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Sudan holding activists in 'inhumane' conditions: US

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    Agence France-Presse

Khartoum, Sudan | Fri, February 16, 2018 | 09:56 am
Sudan holding activists in 'inhumane' conditions: US A picture taken on November 13, 2010 shows then advisor to former Sudanese president Salah Abdallah Mohammed Salih, widely known as Salih Ghosh (C), attending a marriage ceremony in Khartoum of 1000 men and women from the north and south. Sudan's president on February 11, 2018 replaced powerful intelligence chief Mohammed Atta with Ghosh, official news agency SUNA reported, amid a security crackdown on opposition protests against rising food prices. ( AFP/ASHRAF SHAZLY )

The US embassy said Thursday that Sudanese authorities have rounded up hundreds of opposition leaders and activists, holding many of them in "inhumane conditions".

Since early January, authorities have cracked down on the opposition and activists after they called for anti-government demonstrations to protest a surge in food prices, notably bread.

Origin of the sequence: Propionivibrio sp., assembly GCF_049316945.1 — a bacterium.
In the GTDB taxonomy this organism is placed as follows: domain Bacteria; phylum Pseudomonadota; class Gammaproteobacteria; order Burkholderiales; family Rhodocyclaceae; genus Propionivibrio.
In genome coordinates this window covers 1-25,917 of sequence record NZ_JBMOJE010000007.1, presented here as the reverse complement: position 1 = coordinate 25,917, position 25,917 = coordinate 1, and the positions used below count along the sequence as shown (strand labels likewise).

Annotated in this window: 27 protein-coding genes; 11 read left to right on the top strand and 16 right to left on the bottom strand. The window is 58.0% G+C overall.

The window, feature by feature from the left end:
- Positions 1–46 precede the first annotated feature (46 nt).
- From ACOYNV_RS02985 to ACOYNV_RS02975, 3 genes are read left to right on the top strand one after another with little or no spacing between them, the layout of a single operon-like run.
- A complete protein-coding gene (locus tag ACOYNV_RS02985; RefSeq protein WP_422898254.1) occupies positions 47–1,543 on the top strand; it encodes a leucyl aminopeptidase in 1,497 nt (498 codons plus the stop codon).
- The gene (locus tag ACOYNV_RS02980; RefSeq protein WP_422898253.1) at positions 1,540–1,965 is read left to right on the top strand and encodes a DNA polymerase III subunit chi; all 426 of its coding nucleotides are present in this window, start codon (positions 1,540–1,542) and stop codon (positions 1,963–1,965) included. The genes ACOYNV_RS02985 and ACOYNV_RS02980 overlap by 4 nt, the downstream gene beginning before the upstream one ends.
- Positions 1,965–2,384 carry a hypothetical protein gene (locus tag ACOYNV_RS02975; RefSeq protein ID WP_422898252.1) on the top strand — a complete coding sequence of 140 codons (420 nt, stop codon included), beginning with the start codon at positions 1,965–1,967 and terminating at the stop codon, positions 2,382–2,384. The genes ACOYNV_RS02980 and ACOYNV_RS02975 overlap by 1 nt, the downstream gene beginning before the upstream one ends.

Sporadic protests have erupted since then in Khartoum and some other parts of Sudan that anti-riot police and security agents have so far swiftly managed to disperse.

Washington's mission in Khartoum expressed concern over the arrests of "hundreds of political leaders, activists and ordinary citizens".

Many of the detainees were being "held in inhumane and degrading conditions, and without access to lawyers or family", the embassy said in a statement.

"The United States believes in... the right to peacefully assemble without recrimination", it said.

Those detained include Fadlalla Burma Nasir, deputy head of Sudan's main opposition Umma party, Mokhtar al-Khatib, head of the Sudan Communist Party, and top activists Kamal Ismail and Mohamed al-Hafiz.

Several journalists covering the protests have also been detained, although most have been freed.

The embassy's remarks come at a time of improved relations between Washington and Khartoum after the United States on October 12 lifted a decades-old trade embargo it imposed on Sudan in 1997.

European embassies in Sudan have also urged Khartoum to release the detainees and to ensure they are "not mistreated".

Sudanese authorities are eager to prevent a repeat of deadly unrest that followed an earlier round of subsidy cuts in 2013.

Rights groups say dozens of people were killed when security forces crushed 2013 demonstrations, drawing international condemnation.

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